Magnetized plasma

Magnetized plasma

Magnetic fields, present in the interstellar medium and in fusion experiments, modify the properties of high energy density plasmas. Thanks to a magnetic field generator coupled to the laser facility, LULI is at the forefront of research on magnetized plasmas.

The physics of magnetized plasmas of high energy density is of fundamental importance in processes such as Inertial Confinement Fusion (ICF), in laboratory astrophysics or in the development of efficient secondary sources. Indeed, the magnetic field can strongly modify the dynamics of a plasma, from a macroscopic point of view, by the addition of a magnetic pressure, and from a microscopic point of view, by a gyration movement of the charged particles along the field lines.

What we have achieved at LULI :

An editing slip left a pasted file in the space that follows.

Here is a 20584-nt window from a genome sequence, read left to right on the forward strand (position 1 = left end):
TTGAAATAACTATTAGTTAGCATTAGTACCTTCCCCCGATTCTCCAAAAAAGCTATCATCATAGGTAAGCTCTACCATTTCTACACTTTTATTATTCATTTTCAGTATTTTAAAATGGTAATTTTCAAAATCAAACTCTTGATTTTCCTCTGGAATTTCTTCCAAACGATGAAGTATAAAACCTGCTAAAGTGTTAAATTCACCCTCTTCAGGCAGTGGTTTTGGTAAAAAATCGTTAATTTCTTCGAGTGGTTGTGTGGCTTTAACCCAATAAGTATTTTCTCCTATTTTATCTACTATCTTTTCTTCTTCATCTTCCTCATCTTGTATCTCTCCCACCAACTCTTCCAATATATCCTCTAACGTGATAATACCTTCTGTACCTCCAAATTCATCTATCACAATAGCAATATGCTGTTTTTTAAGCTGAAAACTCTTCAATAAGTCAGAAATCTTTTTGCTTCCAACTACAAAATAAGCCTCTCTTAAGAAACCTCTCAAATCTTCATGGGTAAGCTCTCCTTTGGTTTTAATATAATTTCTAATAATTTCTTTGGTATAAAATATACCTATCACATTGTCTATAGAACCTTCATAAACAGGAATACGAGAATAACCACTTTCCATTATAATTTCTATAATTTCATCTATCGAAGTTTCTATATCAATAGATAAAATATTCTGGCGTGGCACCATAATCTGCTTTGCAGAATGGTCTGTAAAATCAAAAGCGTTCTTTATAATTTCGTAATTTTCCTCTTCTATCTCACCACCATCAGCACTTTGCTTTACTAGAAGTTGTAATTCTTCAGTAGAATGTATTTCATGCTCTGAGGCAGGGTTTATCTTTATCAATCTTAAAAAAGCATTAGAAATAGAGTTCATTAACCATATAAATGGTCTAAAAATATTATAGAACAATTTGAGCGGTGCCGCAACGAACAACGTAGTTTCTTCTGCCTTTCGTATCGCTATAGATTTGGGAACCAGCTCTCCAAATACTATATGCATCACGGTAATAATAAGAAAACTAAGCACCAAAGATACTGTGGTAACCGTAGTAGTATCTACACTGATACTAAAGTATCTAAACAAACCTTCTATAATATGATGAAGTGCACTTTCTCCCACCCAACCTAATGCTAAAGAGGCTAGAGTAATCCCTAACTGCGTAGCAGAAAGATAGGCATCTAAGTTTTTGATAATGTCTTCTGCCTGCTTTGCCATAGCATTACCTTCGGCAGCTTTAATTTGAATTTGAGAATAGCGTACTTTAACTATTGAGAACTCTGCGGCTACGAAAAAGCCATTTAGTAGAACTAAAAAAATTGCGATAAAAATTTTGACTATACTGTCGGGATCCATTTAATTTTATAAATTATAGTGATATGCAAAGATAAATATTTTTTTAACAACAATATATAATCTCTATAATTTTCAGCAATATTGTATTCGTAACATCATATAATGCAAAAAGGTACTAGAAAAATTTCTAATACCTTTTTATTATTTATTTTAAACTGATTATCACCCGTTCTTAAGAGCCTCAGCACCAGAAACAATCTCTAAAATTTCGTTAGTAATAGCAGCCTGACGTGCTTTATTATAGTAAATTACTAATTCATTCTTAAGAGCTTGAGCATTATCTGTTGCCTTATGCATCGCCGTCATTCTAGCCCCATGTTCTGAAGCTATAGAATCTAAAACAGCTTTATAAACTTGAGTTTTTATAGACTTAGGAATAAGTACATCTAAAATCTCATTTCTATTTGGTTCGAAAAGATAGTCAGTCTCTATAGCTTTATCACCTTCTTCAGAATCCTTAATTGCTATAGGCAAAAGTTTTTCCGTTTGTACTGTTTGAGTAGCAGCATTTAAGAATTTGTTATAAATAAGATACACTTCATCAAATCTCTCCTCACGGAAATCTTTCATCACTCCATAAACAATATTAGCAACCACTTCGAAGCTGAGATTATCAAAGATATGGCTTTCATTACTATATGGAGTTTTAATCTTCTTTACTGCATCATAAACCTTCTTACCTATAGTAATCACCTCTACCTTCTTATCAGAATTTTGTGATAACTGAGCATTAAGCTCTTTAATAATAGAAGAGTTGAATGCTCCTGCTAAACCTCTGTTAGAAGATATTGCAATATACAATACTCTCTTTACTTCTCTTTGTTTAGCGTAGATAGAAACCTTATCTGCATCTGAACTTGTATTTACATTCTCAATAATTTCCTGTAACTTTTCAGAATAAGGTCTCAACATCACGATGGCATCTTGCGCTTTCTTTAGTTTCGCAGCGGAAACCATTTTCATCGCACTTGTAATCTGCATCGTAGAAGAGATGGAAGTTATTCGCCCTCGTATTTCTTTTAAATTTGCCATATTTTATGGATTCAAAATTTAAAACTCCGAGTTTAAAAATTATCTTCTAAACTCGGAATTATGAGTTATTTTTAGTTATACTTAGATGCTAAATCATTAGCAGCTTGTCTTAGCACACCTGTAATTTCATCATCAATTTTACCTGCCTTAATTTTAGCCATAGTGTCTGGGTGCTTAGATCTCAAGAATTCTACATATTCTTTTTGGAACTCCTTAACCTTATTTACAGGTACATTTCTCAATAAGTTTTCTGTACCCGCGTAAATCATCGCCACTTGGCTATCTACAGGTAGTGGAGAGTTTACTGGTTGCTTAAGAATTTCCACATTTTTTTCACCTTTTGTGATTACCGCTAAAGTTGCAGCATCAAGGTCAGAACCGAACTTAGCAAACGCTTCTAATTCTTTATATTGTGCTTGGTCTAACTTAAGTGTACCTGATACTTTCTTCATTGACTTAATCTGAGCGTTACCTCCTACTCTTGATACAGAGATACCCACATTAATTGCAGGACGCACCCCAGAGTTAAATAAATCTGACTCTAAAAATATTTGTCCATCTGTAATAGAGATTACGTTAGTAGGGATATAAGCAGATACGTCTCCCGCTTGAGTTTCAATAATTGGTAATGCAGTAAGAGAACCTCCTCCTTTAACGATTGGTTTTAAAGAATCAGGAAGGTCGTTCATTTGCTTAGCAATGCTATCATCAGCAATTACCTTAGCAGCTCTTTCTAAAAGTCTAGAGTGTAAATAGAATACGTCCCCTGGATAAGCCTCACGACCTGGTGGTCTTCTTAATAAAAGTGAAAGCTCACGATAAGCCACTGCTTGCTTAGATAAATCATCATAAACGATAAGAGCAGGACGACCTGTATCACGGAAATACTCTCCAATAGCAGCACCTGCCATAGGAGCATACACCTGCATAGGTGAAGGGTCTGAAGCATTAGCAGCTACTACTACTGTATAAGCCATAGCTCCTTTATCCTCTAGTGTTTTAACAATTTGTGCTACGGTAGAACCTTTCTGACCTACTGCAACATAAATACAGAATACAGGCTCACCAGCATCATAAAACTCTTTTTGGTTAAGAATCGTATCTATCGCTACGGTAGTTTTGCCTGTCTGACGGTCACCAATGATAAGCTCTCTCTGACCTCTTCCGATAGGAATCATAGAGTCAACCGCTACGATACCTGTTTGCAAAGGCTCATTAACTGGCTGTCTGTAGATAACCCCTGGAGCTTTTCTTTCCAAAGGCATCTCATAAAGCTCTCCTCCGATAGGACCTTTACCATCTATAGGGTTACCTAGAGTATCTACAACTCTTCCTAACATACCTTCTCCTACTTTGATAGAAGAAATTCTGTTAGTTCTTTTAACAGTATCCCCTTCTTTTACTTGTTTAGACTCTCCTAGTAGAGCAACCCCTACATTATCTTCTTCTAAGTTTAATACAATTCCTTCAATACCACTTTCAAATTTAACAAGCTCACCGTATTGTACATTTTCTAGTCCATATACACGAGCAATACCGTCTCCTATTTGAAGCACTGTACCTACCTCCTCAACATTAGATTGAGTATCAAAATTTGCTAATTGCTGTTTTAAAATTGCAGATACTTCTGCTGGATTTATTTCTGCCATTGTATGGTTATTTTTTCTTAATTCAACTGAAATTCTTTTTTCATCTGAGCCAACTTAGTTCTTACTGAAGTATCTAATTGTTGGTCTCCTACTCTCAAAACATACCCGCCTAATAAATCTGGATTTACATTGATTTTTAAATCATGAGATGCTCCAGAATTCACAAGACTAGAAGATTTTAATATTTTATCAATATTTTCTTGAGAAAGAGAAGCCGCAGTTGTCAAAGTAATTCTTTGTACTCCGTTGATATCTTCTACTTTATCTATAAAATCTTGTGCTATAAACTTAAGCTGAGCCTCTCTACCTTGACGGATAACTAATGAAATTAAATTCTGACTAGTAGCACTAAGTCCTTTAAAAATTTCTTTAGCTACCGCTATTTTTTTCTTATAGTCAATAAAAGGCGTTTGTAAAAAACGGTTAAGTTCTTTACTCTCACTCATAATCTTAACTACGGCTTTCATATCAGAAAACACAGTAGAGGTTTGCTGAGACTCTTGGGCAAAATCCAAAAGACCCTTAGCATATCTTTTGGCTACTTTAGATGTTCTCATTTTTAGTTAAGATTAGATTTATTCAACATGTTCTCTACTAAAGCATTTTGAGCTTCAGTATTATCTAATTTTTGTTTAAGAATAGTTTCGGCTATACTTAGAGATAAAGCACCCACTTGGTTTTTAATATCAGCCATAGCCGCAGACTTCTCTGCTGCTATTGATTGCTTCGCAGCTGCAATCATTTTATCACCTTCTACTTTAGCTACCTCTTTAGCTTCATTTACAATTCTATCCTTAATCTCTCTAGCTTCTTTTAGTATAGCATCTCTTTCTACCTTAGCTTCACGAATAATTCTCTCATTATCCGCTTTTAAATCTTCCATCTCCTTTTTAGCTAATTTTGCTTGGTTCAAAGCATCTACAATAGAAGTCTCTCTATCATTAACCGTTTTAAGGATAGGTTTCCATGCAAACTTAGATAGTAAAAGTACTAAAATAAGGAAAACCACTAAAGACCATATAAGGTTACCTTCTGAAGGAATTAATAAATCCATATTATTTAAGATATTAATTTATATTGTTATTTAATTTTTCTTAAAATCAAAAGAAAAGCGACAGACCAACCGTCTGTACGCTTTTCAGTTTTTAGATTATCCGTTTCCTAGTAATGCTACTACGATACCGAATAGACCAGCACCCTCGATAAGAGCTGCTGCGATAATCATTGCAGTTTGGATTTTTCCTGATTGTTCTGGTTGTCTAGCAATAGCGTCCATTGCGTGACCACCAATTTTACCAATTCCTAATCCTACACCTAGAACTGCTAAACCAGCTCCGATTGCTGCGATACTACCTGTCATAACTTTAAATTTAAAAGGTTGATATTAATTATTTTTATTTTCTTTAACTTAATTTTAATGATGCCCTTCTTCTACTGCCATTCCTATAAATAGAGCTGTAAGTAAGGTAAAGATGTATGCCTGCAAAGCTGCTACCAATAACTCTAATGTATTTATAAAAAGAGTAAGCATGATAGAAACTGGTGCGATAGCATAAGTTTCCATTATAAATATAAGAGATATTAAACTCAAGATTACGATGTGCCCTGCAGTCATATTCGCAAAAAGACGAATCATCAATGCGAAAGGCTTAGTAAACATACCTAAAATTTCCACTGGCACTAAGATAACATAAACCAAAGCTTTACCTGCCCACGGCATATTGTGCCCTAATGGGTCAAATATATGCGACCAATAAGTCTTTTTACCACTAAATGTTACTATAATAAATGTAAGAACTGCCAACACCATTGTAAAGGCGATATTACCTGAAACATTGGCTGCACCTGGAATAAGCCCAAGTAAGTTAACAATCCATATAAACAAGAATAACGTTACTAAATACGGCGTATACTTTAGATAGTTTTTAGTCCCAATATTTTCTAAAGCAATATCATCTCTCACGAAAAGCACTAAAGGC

Thanks to the development of a unique platform allowing to strongly influence the dynamics of a hot laser-generated plasma via a strong magnetic field [Rev. Sci. Inst. 84, 043505 (2013)], LULI has been able to demonstrate in the laboratory the relevance of a number of phenomena evoked theoretically in astrophysics. In particular: (1) the spectacular collimation exhibited by some ejecta of young stars [Science 346, 325 (2014); Phys. Rev. Lett. 119, 255002 (2017)], (2) the shrouding of the X-ray emission of plasmas accreting, from its disk, matter onto a young star [Science Advances 3, no. 11, e1700982 (2017)], and (3) the acceleration of charged particles, precursors of cosmic rays, in magnetized shock structures [Nature Physics 17, 1177 (2021)]. This platform is also relevant in the context of ICF, since it allowed the first demonstration of an important hydrodynamic instability, the Rayleigh-Taylor instability in magnetized plasma [Phys. Rev. Lett. 123, 205001 (2019)].

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